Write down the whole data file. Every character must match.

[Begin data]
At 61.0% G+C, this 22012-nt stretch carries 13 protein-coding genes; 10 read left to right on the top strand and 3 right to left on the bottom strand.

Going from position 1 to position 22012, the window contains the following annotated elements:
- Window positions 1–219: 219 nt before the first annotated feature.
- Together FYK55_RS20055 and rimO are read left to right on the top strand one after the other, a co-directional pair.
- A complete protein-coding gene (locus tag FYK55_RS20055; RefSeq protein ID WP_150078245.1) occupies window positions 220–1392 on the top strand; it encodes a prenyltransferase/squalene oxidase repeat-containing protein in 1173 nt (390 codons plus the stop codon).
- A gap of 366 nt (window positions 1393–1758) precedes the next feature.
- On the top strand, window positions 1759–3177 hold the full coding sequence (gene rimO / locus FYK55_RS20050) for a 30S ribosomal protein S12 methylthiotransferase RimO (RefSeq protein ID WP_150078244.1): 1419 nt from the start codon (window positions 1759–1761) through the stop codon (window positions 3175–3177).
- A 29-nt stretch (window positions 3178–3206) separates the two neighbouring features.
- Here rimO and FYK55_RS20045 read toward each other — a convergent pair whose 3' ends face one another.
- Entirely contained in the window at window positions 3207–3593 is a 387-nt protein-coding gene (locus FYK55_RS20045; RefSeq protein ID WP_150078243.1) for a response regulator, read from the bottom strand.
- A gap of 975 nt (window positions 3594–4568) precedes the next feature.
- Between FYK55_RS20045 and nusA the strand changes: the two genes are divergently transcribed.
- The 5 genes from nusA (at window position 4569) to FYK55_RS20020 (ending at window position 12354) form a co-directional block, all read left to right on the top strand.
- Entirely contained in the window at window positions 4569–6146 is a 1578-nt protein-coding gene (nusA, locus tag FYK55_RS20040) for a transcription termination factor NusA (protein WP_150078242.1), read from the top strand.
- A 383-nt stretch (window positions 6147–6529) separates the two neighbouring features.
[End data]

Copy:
At 61.0% G+C, this 22012-nt stretch carries 13 protein-coding genes; 10 read left to right on the top strand and 3 right to left on the bottom strand.

Going from position 1 to position 22012, the window contains the following annotated elements:
- Window positions 1–219: 219 nt before the first annotated feature.
- Together FYK55_RS20055 and rimO are read left to right on the top strand one after the other, a co-directional pair.
- A complete protein-coding gene (locus tag FYK55_RS20055; RefSeq protein ID WP_150078245.1) occupies window positions 220–1392 on the top strand; it encodes a prenyltransferase/squalene oxidase repeat-containing protein in 1173 nt (390 codons plus the stop codon).
- A gap of 366 nt (window positions 1393–1758) precedes the next feature.
- On the top strand, window positions 1759–3177 hold the full coding sequence (gene rimO / locus FYK55_RS20050) for a 30S ribosomal protein S12 methylthiotransferase RimO (RefSeq protein ID WP_150078244.1): 1419 nt from the start codon (window positions 1759–1761) through the stop codon (window positions 3175–3177).
- A 29-nt stretch (window positions 3178–3206) separates the two neighbouring features.
- Here rimO and FYK55_RS20045 read toward each other — a convergent pair whose 3' ends face one another.
- Entirely contained in the window at window positions 3207–3593 is a 387-nt protein-coding gene (locus FYK55_RS20045; RefSeq protein ID WP_150078243.1) for a response regulator, read from the bottom strand.
- A gap of 975 nt (window positions 3594–4568) precedes the next feature.
- Between FYK55_RS20045 and nusA the strand changes: the two genes are divergently transcribed.
- The 5 genes from nusA (at window position 4569) to FYK55_RS20020 (ending at window position 12354) form a co-directional block, all read left to right on the top strand.
- Entirely contained in the window at window positions 4569–6146 is a 1578-nt protein-coding gene (nusA, locus tag FYK55_RS20040) for a transcription termination factor NusA (protein WP_150078242.1), read from the top strand.
- A 383-nt stretch (window positions 6147–6529) separates the two neighbouring features.